Moving Mountains for Energy Equality

Vol 1., No. 8
July 12, 2023
Scott Clearwater, Gridmetrics, Inc.®

Imagine two piles of dirt. Then ask how much moving of dirt does it take to make the first pile of dirt exactly like the second pile of dirt? That is the idea behind the “earth-mover distance” also known as the Wasserstein-distance or Kantrovich-distance in one-dimension. Intuitively the more earth you have to move to make the piles the same the more they differed in the first place. This idea can be applied to the notion of energy equity for particular regions. In particular, consider the distribution of values for some energy resilience index for a region over some period of time (Fig. 1). We can compare this to the “perfect pile” where all the values of the index are at the maximum value of that index. In other words, the more earth that needs to be moved the more remedial work needs to be done on that region to bring it to a perfect pile. See Fig. 1 below which shows that the earth-moving distance for the left pile is greater than the right pile.

Fig. 1 Moving earth to make one distribution look like a perfect pile. Moving the left pile into the perfect pile takes more movement than for the right pile.

As a concrete example, using any of the PENS energy resilience indexes we can measure the earth-mover distance for a metro area. In this case the metro area’s index values will be spread out and we want to know how much “earth” it takes to move the distribution to the ideal one, the one that is a spike at the maximum value of the index. By ranking the metro areas by their earth-moving distance we can see which areas are most in need of some sort of remedial action to bring them more in line with the other areas and thus improve energy equity.

Table 1 shows the rank by earth-moving distance for twenty metro areas well-covered by Gridmetrics sensors during 2021-2022. The higher the rank the better, or the closer the distribution is to the ideal and therefore in less need of remediation. If one has been reading my previous blogs one will notice the same suspects in need of remedial action appear. The overall rank is based on the sum of the ranks of indexes used, the PENS [Outage, Reliability, Stability, Quality, Volatility ] Indexes.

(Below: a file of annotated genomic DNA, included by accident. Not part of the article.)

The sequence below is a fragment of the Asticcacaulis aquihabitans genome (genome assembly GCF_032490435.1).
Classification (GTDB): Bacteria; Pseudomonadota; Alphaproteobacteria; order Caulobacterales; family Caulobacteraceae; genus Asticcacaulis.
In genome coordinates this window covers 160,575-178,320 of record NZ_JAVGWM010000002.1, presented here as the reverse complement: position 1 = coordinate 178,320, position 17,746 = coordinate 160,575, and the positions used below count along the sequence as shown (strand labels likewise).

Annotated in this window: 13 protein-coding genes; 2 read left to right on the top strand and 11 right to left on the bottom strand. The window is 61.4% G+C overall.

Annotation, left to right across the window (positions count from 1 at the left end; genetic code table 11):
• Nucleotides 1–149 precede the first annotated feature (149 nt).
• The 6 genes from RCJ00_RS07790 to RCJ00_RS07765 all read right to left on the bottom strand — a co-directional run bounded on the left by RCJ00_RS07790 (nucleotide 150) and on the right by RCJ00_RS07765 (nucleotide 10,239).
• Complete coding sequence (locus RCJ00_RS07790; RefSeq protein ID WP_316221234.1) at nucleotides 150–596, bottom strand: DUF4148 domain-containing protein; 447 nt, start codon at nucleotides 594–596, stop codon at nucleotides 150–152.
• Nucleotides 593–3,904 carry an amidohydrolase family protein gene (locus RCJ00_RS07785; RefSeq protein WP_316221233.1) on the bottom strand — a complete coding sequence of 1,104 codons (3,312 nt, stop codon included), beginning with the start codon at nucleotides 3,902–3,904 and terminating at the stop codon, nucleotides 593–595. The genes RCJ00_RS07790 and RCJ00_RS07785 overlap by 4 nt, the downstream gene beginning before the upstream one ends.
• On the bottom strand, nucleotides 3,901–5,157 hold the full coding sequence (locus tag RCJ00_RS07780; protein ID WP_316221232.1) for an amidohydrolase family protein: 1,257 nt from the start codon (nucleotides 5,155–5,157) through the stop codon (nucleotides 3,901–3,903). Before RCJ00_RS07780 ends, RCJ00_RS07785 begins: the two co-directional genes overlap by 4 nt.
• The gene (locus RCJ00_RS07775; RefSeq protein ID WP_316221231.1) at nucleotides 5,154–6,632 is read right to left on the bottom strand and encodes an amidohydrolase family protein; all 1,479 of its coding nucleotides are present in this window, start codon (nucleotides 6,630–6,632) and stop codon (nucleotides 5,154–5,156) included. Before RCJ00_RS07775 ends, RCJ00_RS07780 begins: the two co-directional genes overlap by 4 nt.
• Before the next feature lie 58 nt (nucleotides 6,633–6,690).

RankPOI (Outages)PRI (Reliability)PSI (Stability)PQI
PVI (Volatility)Overall
(by Rank)
1Las VegasSeattlePortlandPortlandHoustonPortland
2PhoenixPortlandAtlantaLas VegasPortlandAtlanta
3MiamiBaltimoreSeattleSeattleBaltimoreLas Vegas
4ChicagoDenverSan FranciscoAtlantaPhiladelphiaSeattle
5IndianapolisAtlantaSacramentoHoustonLas VegasDenver
6MinneapolisPittsburghSan JoseSacramentoMiamiSacramento(tie1)
8PhiladelphiaWashington DCIndianapolisMiamiWashington DCMiami
9DenverMiamiDenverMinneapolisSan JosePhiladelphia(tie2)
10BaltimorePhiladelphiaWashington DCSan JoseSeattleBaltimore(tie2)
11AtlantaLas VegasPhiladelphiaDenverDenverWashington DC
12Washington DCHoustonDetroitWashington DCPittsburghMinneapolis(tie3)
13BostonBostonMinneapolisPittsburghSacramentoSan Jose(tie3)
14San FranciscoSacramentoLas VegasSan FranciscoChicagoPhoenix(tie4)
15San JoseSan JoseBostonBaltimoreSan FranciscoIndianapolis(tie4)
17PittsburghChicagoPittsburghBostonBostonSan Francisco
19SeattleSan FranciscoPhoenixDetroitPhoenixBoston

Note how some metros are quite good in some resilience metrics but poor in others. This is because the PENS resilience indexes, while there is some correlation between them, do in fact capture different dimensions of power resilience and in totality give a broader perspective of power resilience overall.

The point of this blog is that earth-mover distance along with various power resilience indexes can be used as a means to identify who needs the most grid improvement by resilience type and overall. While this blog looked at metro areas, it is just as easy to look at other regions such as counties, zip codes, and USNG 1km x 1km cells.

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